In this study, the undiagnosed individuals had less elevated HbA1c levels and less lipid treatment compared with diagnosed individuals. However, the undiagnosed were more likely to have poor blood sugar control and poor blood pressure (BP) control.
“This study is the largest addressing this specific issue and is indeed a wake-up call that the U.S. system is a long way behind in its use of electronic records to support systematic, structured care to a large population of very needy individuals,” Dr. Holt told Endocrinology Advisor. “We are not claiming that physicians do better in the U.K. in terms of diabetes management, but we are suggesting that U.S. doctors could do even better than they are currently if they made consistent use of electronic health records including diabetes registers.”
It is believed that undiagnosed diabetes is resulting in billions of dollars in health care costs due to complications from untreated disease. Over the past 3 years, only 53.2% of people over the ages of 45 were screened for diabetes, far below what is recommended by the American Diabetes Association.3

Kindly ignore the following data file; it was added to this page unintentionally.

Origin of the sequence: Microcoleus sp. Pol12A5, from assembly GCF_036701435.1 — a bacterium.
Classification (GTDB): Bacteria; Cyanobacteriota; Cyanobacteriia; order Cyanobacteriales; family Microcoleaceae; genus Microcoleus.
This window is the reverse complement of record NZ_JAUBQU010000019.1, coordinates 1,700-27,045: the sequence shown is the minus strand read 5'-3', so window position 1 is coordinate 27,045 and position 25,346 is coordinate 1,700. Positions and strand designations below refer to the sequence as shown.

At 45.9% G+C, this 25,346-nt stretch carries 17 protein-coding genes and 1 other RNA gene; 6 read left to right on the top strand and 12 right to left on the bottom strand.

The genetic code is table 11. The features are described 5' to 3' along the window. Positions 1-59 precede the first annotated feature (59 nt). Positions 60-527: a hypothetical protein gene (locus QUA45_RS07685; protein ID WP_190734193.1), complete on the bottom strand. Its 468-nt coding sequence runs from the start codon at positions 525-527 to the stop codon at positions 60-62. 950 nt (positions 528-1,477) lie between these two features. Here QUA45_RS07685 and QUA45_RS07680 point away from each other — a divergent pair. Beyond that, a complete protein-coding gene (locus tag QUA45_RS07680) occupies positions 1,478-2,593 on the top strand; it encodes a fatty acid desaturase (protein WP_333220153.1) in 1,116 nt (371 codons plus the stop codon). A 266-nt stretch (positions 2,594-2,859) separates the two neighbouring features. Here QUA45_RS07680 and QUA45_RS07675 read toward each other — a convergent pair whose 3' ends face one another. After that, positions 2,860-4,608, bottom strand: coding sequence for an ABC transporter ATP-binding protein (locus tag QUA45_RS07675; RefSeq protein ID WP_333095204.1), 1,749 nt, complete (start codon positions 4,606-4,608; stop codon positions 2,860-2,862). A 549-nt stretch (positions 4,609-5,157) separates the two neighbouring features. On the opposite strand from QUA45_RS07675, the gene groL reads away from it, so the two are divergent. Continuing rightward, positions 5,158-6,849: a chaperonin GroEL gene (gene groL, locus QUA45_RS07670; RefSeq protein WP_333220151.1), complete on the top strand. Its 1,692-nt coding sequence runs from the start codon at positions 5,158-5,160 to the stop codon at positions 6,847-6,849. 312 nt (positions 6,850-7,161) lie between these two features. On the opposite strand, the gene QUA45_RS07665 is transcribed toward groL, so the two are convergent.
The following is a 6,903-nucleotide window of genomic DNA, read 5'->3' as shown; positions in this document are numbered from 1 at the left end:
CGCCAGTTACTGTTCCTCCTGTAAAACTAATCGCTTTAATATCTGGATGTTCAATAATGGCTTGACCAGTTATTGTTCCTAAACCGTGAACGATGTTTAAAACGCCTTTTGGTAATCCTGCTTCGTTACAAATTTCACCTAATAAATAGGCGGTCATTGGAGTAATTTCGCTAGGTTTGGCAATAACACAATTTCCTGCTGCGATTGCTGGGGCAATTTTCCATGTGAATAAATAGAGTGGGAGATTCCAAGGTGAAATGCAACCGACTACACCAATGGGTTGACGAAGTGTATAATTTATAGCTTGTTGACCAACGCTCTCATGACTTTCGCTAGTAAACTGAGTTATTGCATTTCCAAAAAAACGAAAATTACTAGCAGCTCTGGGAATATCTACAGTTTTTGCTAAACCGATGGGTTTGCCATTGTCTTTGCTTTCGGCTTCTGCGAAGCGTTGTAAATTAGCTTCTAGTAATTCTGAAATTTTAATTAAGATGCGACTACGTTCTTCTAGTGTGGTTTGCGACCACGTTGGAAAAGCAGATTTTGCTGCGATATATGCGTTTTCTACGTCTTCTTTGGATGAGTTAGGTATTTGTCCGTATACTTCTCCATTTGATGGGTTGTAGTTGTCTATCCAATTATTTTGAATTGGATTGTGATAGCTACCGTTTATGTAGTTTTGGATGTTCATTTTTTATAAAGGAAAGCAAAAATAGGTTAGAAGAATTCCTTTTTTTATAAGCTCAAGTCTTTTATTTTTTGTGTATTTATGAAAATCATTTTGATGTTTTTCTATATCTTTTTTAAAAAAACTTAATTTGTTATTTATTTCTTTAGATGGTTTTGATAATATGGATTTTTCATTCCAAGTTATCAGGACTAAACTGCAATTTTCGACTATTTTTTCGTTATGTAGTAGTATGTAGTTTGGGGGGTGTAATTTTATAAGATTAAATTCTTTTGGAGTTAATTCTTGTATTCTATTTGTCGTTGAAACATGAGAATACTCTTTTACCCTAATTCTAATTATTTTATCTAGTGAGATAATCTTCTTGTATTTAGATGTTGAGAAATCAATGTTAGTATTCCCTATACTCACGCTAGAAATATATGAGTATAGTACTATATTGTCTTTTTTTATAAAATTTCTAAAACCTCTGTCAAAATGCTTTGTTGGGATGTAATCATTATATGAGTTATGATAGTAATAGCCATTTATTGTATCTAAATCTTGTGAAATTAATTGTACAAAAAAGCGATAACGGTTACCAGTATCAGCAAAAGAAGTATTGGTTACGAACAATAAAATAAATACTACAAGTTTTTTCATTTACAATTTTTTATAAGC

In their study, Casagrande et al conducted a cross-sectional study in which they reviewed responses from 21,519 adults taking part in the 2005-2010 National Health and Nutritional Examination (NHANES) and the 2006 national Health Interview Survey.
The researchers found that the prevalence of screening for diabetes of U.S. adults aged 20 years and older was 43.6% and focused primarily on people who were overweight and obese. The researchers say it is well known that minorities are at greater risk for type 2 diabetes; however, diabetes screening was less prevalent among minorities.
Adopting another HIV model may be part of the solution. AIDS testing is now widely available in a variety of settings. It may be a good idea to go out and screen individuals for diabetes in the workplace or at churches, according to some experts.
“The CDC (Centers for Disease Control), based on their epidemiologic studies found that 27% of people are undiagnosed,” said Robert Ratner, MD, who is Chief Scientific & Medical Officer for the American Diabetes Association. “We are now missing a vast number of high-risk people.”
He told Endocrinology Advisor that women who have had gestational diabetes are at very high risk for developing type 2 diabetes and therefore should be screened. Yet, he said that is not the case because the current guidelines don’t call for testing them. The same can be said for people with metabolic syndrome or lipid disorders.
“There is no one answer,” said Dr. Ali. “A lot of the care gaps are due to several factors.”
Even so, he said there is a new awareness about the problem and improved screening guidelines are expected to lead to significant improvements in 2015.
- Ali MK et al. Ann Intern Med. 2014; 161(10):681-689.
- Holt TA et al. CMAJ. doi:10.9778/cmajo.20130095.
- Casagrande SS et al. Am J Prev Med. 2014;47(6):780-787.